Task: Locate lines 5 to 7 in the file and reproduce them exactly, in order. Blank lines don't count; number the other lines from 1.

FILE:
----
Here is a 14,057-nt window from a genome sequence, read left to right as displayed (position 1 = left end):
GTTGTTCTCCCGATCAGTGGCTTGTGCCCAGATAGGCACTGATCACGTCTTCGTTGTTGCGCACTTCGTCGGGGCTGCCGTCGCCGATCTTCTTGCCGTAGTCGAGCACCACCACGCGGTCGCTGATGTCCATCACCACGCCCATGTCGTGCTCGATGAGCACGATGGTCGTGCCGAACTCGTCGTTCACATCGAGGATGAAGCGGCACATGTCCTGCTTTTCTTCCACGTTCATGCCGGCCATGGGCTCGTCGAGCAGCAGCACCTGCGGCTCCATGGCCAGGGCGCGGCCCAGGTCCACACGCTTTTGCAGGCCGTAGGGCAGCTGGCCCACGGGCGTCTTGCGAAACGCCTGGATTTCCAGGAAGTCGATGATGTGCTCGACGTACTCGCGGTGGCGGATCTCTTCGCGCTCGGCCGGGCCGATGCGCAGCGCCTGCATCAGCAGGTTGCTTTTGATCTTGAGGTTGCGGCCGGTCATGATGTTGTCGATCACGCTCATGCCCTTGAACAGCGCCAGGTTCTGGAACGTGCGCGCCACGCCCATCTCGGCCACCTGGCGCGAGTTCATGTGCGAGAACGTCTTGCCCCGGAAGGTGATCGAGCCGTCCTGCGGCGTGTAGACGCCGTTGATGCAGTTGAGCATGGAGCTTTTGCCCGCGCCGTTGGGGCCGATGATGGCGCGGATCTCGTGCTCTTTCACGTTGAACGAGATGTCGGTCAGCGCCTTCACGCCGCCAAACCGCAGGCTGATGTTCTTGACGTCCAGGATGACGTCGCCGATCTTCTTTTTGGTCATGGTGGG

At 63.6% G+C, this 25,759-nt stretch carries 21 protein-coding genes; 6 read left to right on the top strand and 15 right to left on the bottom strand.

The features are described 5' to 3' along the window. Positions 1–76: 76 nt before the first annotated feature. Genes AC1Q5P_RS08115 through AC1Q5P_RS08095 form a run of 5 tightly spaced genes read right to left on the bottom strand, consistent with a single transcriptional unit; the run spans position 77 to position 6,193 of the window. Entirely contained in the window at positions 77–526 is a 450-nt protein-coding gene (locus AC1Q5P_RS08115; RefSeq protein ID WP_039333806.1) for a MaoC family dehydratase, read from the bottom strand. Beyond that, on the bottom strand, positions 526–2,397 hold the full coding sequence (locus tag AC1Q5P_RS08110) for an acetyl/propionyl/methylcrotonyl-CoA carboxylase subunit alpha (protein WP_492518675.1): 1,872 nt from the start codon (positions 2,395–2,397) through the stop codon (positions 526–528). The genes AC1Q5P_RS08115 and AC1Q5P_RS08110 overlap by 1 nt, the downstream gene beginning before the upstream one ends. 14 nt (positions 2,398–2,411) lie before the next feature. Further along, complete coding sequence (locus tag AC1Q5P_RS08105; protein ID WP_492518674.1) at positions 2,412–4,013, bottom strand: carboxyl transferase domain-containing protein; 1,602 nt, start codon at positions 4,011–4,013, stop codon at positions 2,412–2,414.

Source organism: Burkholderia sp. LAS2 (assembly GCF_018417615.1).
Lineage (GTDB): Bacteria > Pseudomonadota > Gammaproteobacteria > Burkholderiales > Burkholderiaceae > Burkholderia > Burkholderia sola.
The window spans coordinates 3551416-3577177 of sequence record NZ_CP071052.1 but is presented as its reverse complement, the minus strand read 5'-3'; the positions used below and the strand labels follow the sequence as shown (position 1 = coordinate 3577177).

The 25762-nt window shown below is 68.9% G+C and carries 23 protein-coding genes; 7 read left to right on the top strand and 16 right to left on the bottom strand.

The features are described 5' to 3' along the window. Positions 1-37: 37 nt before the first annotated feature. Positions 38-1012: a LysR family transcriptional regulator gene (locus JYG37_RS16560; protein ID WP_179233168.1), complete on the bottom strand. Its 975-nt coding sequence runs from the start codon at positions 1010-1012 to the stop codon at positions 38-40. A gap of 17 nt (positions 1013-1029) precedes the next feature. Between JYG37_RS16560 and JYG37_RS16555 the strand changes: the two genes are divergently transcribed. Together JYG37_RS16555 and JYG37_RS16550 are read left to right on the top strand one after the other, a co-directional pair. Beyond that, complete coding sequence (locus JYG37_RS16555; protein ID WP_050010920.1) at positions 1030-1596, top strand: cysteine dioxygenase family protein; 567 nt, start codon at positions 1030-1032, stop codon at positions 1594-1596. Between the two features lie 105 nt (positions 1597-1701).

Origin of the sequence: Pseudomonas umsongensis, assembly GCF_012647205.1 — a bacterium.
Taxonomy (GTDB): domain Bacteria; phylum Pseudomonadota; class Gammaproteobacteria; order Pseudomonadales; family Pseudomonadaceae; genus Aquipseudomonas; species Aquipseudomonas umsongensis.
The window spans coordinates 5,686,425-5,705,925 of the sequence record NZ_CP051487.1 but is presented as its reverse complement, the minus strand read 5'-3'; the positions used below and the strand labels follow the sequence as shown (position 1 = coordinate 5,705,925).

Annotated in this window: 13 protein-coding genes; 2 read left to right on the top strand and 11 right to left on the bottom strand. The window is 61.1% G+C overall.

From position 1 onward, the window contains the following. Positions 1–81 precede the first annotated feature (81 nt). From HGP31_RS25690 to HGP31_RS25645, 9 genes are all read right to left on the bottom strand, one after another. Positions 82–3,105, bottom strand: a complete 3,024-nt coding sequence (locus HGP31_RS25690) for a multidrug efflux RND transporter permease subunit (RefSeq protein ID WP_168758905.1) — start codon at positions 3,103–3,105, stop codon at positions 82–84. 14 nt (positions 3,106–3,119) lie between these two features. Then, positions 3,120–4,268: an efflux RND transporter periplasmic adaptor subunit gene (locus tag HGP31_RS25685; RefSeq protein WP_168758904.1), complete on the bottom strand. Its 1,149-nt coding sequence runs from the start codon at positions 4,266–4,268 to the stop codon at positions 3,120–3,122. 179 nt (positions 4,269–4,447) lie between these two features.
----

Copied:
Source organism: Burkholderia sp. LAS2 (assembly GCF_018417615.1).
Lineage (GTDB): Bacteria > Pseudomonadota > Gammaproteobacteria > Burkholderiales > Burkholderiaceae > Burkholderia > Burkholderia sola.
The window spans coordinates 3551416-3577177 of sequence record NZ_CP071052.1 but is presented as its reverse complement, the minus strand read 5'-3'; the positions used below and the strand labels follow the sequence as shown (position 1 = coordinate 3577177).